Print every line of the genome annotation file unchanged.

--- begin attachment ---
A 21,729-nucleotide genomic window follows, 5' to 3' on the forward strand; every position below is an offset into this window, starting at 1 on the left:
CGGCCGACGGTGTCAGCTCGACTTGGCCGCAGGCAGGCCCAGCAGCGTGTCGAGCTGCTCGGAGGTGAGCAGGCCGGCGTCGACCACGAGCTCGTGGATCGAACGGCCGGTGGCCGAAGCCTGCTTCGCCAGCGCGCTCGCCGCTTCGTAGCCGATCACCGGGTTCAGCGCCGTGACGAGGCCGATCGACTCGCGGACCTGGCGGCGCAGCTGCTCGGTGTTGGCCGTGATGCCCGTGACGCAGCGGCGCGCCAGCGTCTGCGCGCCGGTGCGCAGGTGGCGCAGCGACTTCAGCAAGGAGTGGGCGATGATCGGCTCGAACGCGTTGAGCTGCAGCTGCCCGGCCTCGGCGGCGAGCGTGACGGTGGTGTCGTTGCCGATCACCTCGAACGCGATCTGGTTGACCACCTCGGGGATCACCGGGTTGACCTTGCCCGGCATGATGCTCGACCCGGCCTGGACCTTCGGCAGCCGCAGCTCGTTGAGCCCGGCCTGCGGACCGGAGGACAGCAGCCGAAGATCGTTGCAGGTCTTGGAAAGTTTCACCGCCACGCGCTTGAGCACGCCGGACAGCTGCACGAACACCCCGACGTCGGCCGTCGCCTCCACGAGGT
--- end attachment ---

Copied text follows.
A 21,729-nucleotide genomic window follows, 5' to 3' on the forward strand; every position below is an offset into this window, starting at 1 on the left:
CGGCCGACGGTGTCAGCTCGACTTGGCCGCAGGCAGGCCCAGCAGCGTGTCGAGCTGCTCGGAGGTGAGCAGGCCGGCGTCGACCACGAGCTCGTGGATCGAACGGCCGGTGGCCGAAGCCTGCTTCGCCAGCGCGCTCGCCGCTTCGTAGCCGATCACCGGGTTCAGCGCCGTGACGAGGCCGATCGACTCGCGGACCTGGCGGCGCAGCTGCTCGGTGTTGGCCGTGATGCCCGTGACGCAGCGGCGCGCCAGCGTCTGCGCGCCGGTGCGCAGGTGGCGCAGCGACTTCAGCAAGGAGTGGGCGATGATCGGCTCGAACGCGTTGAGCTGCAGCTGCCCGGCCTCGGCGGCGAGCGTGACGGTGGTGTCGTTGCCGATCACCTCGAACGCGATCTGGTTGACCACCTCGGGGATCACCGGGTTGACCTTGCCCGGCATGATGCTCGACCCGGCCTGGACCTTCGGCAGCCGCAGCTCGTTGAGCCCGGCCTGCGGACCGGAGGACAGCAGCCGAAGATCGTTGCAGGTCTTGGAAAGTTTCACCGCCACGCGCTTGAGCACGCCGGACAGCTGCACGAACACCCCGACGTCGGCCGTCGCCTCCACGAGGT